Green MSPs are making Scotland the best country for children to grow up in

The Scottish Greens have gender balanced leadership roles throughout the party, and last weekend our Council agreed to adopt a Co-leadership model in the parliamentary Green group. I’m delighted that I will now be sharing this new role with Patrick Harvie, and this week, on the day we debate International Women’s Day, was my first opportunity to lead for the party at FMQs.

I am determined that the Green MSPs seek to use all of  our influence to make Scotland the best country in the world for children to grow up in. With that in mind I pressed the First Minister on an important opportunity that would save lives and make children safer across the country.

My colleague Mark Ruskell MSP’s Safer Streets Bill would reduce the national default speed limit in built-up areas from 30 to 20mph. It has the backing of experts from NHS Health Scotland to the Royal College of Paediatric and Child Health because they know it will save lives. The Bill is now at a critical juncture. The Scottish Government need to get behind the bill now if it is to progress. I was encouraged by the First Minister’s comments, and hope that she will show the leadership that is now needed. Bold interventions like this, the smoking ban and minimum alcohol pricing are demonstrating that the Scottish Parliament can deliver on the hopes of the people of Scotland. Improving and protecting peoples’ lives whilst Westminster caves into corporate lobbying at every turn.

But Scotland’s children need us to do so much more. 1 in 4 children in relative poverty, meaning that they don’t have access to the living conditions and opportunities that are the norm for all other children, and shockingly the Scottish Government expect the situation to get even worse. They predict that 38% of Scots children will be experiencing relative poverty by the 2030s. This would mean that the new legal targets for child poverty reduction rightly set by the Child Poverty Scotland Act last year would be missed by quite some considerable distance.

Half of the income of our poorest families comes from social security, and the steps taken so far to boost income through the new Scottish social security system are encouraging. You may have noticed, as I have, the advertisements for the new Best Start Grant Pregnancy and Baby Payment. Many of these have been cropping up on the outside of telephone boxes around Edinburgh, advertising the new £600 payment – £100 more than the predecessor UK benefit – with entirely new payments of £250 when the child reaches nursery and school ages coming in the summer.

The Pregnancy and Baby Payment paid out more in the first few months after its introduction than the UK equivalent did in a whole year, indicating that uptake is increasing. With billions of pounds worth of social security support going unclaimed every year, ensuring families are able to claim everything they are entitled to is absolutely vital, and I look forward to the Scottish Government’s strategy on raising take-up of devolved benefits, due later this year. The Scottish Parliament cannot mitigate all the ills imposed on those most in need, but I’m proud that we are taking a different path. Putting dignity and respect at the heart of social security, supporting people rather than punishing them. Imagine how much further we could go if the powers were available to us.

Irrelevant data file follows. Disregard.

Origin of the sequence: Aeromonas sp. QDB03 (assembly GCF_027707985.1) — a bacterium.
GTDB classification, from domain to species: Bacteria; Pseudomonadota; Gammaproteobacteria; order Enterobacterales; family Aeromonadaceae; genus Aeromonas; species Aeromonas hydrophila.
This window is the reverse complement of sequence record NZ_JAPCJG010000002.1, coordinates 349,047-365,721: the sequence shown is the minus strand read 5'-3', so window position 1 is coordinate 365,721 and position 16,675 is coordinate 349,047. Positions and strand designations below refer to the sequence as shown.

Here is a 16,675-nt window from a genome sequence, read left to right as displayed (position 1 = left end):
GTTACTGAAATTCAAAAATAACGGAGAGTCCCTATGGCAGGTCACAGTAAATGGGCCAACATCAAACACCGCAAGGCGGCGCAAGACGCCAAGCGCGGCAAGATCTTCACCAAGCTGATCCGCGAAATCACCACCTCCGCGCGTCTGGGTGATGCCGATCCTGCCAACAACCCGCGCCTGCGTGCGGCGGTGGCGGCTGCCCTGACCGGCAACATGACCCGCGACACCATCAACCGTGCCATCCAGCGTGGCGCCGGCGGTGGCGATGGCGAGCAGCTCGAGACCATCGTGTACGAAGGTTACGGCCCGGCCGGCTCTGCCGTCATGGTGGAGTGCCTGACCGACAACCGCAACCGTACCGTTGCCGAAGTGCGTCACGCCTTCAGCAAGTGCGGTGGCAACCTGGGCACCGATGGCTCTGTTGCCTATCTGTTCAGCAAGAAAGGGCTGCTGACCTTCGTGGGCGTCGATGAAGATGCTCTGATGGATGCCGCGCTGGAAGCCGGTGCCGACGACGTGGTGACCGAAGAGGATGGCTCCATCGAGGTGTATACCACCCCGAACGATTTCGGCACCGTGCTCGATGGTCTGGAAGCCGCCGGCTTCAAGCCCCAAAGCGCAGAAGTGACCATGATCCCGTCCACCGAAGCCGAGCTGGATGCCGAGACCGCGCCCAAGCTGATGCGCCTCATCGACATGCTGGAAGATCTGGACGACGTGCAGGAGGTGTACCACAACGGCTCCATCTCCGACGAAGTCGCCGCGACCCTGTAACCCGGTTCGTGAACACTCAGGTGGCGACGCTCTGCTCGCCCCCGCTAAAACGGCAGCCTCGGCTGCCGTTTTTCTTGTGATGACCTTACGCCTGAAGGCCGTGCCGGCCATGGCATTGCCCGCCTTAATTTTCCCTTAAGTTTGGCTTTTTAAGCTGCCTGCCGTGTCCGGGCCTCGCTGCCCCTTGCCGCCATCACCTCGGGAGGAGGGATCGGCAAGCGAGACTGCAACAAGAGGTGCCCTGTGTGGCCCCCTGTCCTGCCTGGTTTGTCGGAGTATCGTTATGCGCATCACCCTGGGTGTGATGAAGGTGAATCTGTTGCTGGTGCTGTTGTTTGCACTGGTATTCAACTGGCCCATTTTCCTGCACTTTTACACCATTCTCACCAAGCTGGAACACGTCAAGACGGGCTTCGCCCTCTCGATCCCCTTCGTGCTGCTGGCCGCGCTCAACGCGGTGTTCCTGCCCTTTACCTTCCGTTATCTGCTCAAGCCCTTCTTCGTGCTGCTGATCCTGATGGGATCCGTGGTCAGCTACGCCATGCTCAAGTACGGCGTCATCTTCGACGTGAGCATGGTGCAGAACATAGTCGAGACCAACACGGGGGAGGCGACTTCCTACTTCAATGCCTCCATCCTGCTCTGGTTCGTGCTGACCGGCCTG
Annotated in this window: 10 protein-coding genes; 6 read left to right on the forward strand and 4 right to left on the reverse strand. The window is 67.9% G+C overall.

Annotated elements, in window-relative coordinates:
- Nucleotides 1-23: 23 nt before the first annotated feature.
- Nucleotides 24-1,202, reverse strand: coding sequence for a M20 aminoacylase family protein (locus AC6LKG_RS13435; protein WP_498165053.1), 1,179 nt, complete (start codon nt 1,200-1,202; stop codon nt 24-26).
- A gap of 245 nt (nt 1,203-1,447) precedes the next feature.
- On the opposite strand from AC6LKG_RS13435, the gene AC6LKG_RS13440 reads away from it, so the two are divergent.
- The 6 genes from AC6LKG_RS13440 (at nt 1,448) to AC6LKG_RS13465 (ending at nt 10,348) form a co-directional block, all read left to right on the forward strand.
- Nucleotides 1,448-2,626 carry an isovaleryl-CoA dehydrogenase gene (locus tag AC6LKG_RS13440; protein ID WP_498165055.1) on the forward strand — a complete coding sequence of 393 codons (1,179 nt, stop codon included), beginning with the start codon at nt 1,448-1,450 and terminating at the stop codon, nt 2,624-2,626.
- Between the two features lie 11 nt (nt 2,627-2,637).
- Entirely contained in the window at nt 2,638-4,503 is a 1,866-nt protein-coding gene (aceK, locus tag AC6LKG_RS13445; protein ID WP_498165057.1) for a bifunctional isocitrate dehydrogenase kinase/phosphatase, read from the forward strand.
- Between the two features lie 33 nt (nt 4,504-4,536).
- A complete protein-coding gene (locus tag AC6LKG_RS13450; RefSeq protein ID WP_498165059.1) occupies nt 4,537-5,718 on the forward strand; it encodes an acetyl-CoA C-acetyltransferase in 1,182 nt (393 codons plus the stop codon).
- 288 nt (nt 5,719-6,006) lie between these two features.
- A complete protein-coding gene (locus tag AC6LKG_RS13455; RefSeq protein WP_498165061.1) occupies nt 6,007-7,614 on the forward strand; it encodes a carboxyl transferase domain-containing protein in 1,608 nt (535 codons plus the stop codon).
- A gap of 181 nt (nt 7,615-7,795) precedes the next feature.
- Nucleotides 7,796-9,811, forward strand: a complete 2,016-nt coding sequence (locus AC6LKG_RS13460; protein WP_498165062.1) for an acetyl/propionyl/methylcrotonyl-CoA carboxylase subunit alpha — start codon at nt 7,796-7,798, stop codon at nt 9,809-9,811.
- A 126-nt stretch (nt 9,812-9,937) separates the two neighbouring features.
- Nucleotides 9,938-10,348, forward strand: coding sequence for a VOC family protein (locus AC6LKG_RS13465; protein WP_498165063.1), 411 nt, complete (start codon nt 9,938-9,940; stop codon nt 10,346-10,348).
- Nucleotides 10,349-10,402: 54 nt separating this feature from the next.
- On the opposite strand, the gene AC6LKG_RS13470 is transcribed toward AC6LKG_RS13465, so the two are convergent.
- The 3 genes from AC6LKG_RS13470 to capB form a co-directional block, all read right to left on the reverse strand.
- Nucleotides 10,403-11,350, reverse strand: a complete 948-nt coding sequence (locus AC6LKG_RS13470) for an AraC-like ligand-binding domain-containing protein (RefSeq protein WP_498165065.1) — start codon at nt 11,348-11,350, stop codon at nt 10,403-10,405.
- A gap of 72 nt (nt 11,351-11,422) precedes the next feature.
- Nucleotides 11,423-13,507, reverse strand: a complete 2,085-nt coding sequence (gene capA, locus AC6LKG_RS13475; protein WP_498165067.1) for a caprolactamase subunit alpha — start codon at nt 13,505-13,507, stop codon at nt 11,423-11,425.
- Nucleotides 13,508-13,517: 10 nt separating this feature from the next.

Another area where Scotland is forging its own path is protecting children. The UK is one of just three member states in Europe that still allows physical punishment, and I am delighted that it is the Greens that will bring an end to this practice in Scotland. My colleague John Finnie has brought forward the Children Equal Protection from Assault Scotland Bill, and this has already won support from the Scottish Government. Children and Young People’s Commissioner Bruce Adamson noted that the legislation would end the last acceptable use of violence in Scottish society. 54 countries around the world already prohibit physical punishment, and Mr Adamson noted the need for legislation to change attitudes, “Without the legislation you don’t get the culture change.”

We are making progress, but perhaps the biggest threat to our children’s future, and the area where we most urgently need radical change, is the climate crisis. It has been inspirational in recent weeks to watch the growing global movement of young people that will culminate next Friday as children across Scotland join a global climate strike, walking out of classrooms to demand bold action on the climate crisis. Politicians have a responsibility to ensure that children, the most vulnerable of our citizens, are protected and nurtured in order that they may realise their potential. I will be supporting them, and hope you will too.

In Scotland, the Greens are leading the change, and making Scotland the best country for children to grow up in.